My husband and I immigrated to the United States from our home countries as adults. We make a point to raise our daughter with awareness of her heritage and with a passion for learning about other countries and cultures. At eight years-old, she’s already a seasoned traveler, even though she doesn’t enjoy flying. Still, she braves the planes every year for her favorite route – from San Francisco to New York, so we can visit my parents in New Jersey. In honor of Geography Awareness Week, we flew that route in our backyard.
I’m going to show how we flew across the country, so you can do the same in your yard or at a local park with this fun map scale activity.
Setting up the field means scaling your yard to the size of the United States. It presents quite an opportunity for your kids to use their math skills. Depending on their age and their fluency with math, your kids will likely need help to do this.
You can see my daughter at work in the image above. First she put one marker in on the far side of the lawn and measured the distance in inches to the other end of our backyard lawn. The length was 387 inches.
Then she used this measurement to calculate where she needed to place the markers for her cities using the map as a reference. To find the scale, take the length of your backyard and divide it by the distance on your paper map. In our case, the distance on the map was 8.5 inches. To scale it, we divided 387 by 8.5, which equals 46 inches of backyard to every inch on the paper map.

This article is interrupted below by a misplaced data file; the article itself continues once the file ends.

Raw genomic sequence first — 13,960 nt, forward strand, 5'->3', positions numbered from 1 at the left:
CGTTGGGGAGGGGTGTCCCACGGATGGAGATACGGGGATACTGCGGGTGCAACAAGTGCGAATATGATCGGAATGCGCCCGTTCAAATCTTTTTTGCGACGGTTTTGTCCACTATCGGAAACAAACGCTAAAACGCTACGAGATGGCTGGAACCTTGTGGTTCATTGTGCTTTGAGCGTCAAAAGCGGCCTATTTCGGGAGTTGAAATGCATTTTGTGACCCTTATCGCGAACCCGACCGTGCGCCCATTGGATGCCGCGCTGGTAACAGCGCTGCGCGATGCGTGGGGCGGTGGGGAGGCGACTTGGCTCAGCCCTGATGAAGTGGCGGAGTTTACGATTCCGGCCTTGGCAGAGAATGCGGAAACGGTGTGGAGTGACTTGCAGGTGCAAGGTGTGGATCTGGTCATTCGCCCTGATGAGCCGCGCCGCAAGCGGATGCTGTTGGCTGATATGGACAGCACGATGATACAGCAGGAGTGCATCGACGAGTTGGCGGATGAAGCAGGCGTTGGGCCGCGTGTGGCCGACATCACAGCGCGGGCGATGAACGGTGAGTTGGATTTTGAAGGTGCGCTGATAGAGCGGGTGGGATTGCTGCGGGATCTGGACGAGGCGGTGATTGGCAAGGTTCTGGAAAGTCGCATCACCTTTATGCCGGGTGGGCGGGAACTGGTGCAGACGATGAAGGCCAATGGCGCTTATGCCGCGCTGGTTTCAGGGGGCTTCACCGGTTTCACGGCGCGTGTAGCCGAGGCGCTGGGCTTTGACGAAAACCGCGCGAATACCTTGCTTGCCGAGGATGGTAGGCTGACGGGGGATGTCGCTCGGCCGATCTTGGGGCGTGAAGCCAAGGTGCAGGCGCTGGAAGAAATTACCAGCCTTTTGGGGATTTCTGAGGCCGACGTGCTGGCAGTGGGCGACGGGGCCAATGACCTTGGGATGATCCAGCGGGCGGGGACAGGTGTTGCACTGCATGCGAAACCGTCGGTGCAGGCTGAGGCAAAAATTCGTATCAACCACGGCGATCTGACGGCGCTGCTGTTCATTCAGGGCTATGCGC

My daughter has not yet learned how to divide with decimals but, interestingly, she came up with her own workaround. She multiplied the map inches by 2, resulting in a total of she could divide by, 17 inches. So she divided our 387-inch yard by 17, ½ -inch units. Then she used her scale (23 inches of the yard to every ½ inch of the paper map) to calculate her distances.
Thus the 3 inches from San Francisco to Denver on the map became 138 inches in the yard and so on across the USA.
Place your stakes and you’re ready to play!
The fun has just started! Now kids can make different airplane models and see if any of them can fly across the United States without ground connections. At times our planes completely veered off course and ended up in “Canada” or “Mexico” instead of flying straight.
My daughter has big plans for complicated game involving charts and point systems for the next time we play this game–perhaps during a playdate…
For more geography fun, check out our November printable activity pages!
Images courtesy of Natalie